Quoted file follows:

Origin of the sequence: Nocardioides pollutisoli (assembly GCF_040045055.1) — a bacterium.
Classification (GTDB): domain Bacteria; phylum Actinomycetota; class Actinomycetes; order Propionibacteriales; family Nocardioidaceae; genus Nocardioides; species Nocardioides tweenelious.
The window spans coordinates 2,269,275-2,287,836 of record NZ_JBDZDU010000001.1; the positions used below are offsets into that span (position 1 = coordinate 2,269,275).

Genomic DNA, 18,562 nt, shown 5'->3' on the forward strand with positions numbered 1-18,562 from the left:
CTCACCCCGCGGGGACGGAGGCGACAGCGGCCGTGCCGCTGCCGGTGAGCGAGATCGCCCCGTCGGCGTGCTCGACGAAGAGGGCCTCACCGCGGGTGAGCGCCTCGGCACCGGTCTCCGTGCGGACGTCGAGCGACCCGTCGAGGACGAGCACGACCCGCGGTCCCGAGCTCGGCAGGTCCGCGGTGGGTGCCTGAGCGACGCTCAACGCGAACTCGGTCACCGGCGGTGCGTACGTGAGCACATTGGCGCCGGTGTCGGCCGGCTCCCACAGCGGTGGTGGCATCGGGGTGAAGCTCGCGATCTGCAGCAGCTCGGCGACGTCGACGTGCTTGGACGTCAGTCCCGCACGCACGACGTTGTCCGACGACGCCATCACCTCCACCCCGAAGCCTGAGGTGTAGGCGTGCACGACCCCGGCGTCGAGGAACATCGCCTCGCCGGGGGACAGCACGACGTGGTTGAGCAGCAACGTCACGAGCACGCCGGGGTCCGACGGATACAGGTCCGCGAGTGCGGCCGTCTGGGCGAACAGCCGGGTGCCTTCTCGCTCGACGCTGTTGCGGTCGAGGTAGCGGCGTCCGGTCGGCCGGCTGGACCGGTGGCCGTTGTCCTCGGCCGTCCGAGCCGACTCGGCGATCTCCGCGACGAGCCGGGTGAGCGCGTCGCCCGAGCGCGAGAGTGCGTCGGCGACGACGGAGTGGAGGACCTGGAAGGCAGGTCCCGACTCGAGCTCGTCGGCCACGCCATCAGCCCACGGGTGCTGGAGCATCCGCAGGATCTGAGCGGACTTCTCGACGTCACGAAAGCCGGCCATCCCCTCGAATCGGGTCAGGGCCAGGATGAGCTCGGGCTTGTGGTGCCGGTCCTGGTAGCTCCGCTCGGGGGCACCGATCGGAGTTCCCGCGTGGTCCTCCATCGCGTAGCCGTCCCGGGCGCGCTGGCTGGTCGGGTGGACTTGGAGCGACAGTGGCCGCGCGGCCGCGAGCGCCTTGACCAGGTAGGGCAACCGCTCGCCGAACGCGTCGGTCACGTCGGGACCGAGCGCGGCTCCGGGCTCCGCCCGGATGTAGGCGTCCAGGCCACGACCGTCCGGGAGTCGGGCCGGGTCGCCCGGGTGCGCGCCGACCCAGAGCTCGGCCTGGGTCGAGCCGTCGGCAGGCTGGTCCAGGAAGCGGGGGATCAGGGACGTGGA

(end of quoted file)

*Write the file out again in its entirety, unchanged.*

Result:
Origin of the sequence: Nocardioides pollutisoli (assembly GCF_040045055.1) — a bacterium.
Classification (GTDB): domain Bacteria; phylum Actinomycetota; class Actinomycetes; order Propionibacteriales; family Nocardioidaceae; genus Nocardioides; species Nocardioides tweenelious.
The window spans coordinates 2,269,275-2,287,836 of record NZ_JBDZDU010000001.1; the positions used below are offsets into that span (position 1 = coordinate 2,269,275).

Genomic DNA, 18,562 nt, shown 5'->3' on the forward strand with positions numbered 1-18,562 from the left:
CTCACCCCGCGGGGACGGAGGCGACAGCGGCCGTGCCGCTGCCGGTGAGCGAGATCGCCCCGTCGGCGTGCTCGACGAAGAGGGCCTCACCGCGGGTGAGCGCCTCGGCACCGGTCTCCGTGCGGACGTCGAGCGACCCGTCGAGGACGAGCACGACCCGCGGTCCCGAGCTCGGCAGGTCCGCGGTGGGTGCCTGAGCGACGCTCAACGCGAACTCGGTCACCGGCGGTGCGTACGTGAGCACATTGGCGCCGGTGTCGGCCGGCTCCCACAGCGGTGGTGGCATCGGGGTGAAGCTCGCGATCTGCAGCAGCTCGGCGACGTCGACGTGCTTGGACGTCAGTCCCGCACGCACGACGTTGTCCGACGACGCCATCACCTCCACCCCGAAGCCTGAGGTGTAGGCGTGCACGACCCCGGCGTCGAGGAACATCGCCTCGCCGGGGGACAGCACGACGTGGTTGAGCAGCAACGTCACGAGCACGCCGGGGTCCGACGGATACAGGTCCGCGAGTGCGGCCGTCTGGGCGAACAGCCGGGTGCCTTCTCGCTCGACGCTGTTGCGGTCGAGGTAGCGGCGTCCGGTCGGCCGGCTGGACCGGTGGCCGTTGTCCTCGGCCGTCCGAGCCGACTCGGCGATCTCCGCGACGAGCCGGGTGAGCGCGTCGCCCGAGCGCGAGAGTGCGTCGGCGACGACGGAGTGGAGGACCTGGAAGGCAGGTCCCGACTCGAGCTCGTCGGCCACGCCATCAGCCCACGGGTGCTGGAGCATCCGCAGGATCTGAGCGGACTTCTCGACGTCACGAAAGCCGGCCATCCCCTCGAATCGGGTCAGGGCCAGGATGAGCTCGGGCTTGTGGTGCCGGTCCTGGTAGCTCCGCTCGGGGGCACCGATCGGAGTTCCCGCGTGGTCCTCCATCGCGTAGCCGTCCCGGGCGCGCTGGCTGGTCGGGTGGACTTGGAGCGACAGTGGCCGCGCGGCCGCGAGCGCCTTGACCAGGTAGGGCAACCGCTCGCCGAACGCGTCGGTCACGTCGGGACCGAGCGCGGCTCCGGGCTCCGCCCGGATGTAGGCGTCCAGGCCACGACCGTCCGGGAGTCGGGCCGGGTCGCCCGGGTGCGCGCCGACCCAGAGCTCGGCCTGGGTCGAGCCGTCGGCAGGCTGGTCCAGGAAGCGGGGGATCAGGGACGTGGA